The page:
Barbacoa de venado, or roasted venison, is a wonderful and festive comfort food for many people of Mexican descent. Often served for family and special occasions, its authentic preparation is a time-consuming labor of love.
Barbacoa is traditionally cooked by placing large pieces of seasoned meat in a rock-lined pit in the ground, and covering it with a combination of green or soaked sticks, large leaves, and dirt. While producing an end result of superior flavor and texture, it is difficult to reproduce the original cooking pit in the average Chicagoland home. That being said, the application of steaming was substituted to give a similar, albeit slightly inferior, effect.
Barbacoa de Venado
5-7 lbs venison ribs cut into 5-6 inch pieces
2 lbs boneless venison cut into 2 inch cubes*
generous salt to taste
2 (¼ oz) pkgs dried avocado leaves
*Note: Any combination of venison cuts will work for barbacoa, but a good mix of bone-in and boneless pieces should be prepared when considering flavor as well as sufficient meat to feed your guests.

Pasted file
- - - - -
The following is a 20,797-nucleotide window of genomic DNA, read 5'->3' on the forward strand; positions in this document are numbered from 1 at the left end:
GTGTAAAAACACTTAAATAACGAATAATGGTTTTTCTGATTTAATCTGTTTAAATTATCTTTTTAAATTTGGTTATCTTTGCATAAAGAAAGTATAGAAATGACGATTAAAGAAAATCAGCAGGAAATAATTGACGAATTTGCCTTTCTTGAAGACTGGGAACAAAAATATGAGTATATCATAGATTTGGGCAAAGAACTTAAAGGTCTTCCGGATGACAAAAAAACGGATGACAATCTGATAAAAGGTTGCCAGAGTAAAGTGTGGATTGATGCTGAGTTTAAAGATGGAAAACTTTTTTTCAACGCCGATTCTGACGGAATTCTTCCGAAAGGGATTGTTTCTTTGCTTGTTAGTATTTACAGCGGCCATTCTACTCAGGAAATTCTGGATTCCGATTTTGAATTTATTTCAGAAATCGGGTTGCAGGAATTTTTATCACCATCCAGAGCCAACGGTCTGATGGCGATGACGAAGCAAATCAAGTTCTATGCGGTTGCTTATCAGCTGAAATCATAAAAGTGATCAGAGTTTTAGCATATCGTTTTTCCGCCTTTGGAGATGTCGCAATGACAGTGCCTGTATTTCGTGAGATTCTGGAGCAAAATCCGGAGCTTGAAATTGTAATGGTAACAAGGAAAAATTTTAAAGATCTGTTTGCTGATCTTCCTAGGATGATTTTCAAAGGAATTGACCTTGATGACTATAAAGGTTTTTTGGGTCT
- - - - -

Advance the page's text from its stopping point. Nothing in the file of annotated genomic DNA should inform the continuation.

Rinse venison pieces well with hot water. Place on parchment sheets, season with salt and cover with avocado leaves. Fold parchment together so that it forms a neat packet and staple to seal well. Place venison packets into a large pot with a steamer basket. Steam covered for 3 hours or until meat is tender and falls from the bone. Serve with warm corn tortillas and salsa. Yield: 4 portions
Barbacoa de Venado in Chicago:
While venison is not typically available in the local grocery store, it is very possible to acquire it via word of mouth or with the help of any local hunter during deer hunting season. Dried avocado leaves are used in other Mexican dishes and are commonly found in the spice and dried chile section of your local Hispanic market. Any of the stores in the Jimenez grocery chain, located throughout the Chicagoland area, would be a sure bet for finding them.
Related Recipes From the Chicago Mexican Food Examiner:
Salsa Verde para Tacos
Tacos de Lengua
More from the Chicago Mexican Food Examiner:
Contact the Chicago Mexican Food Examiner: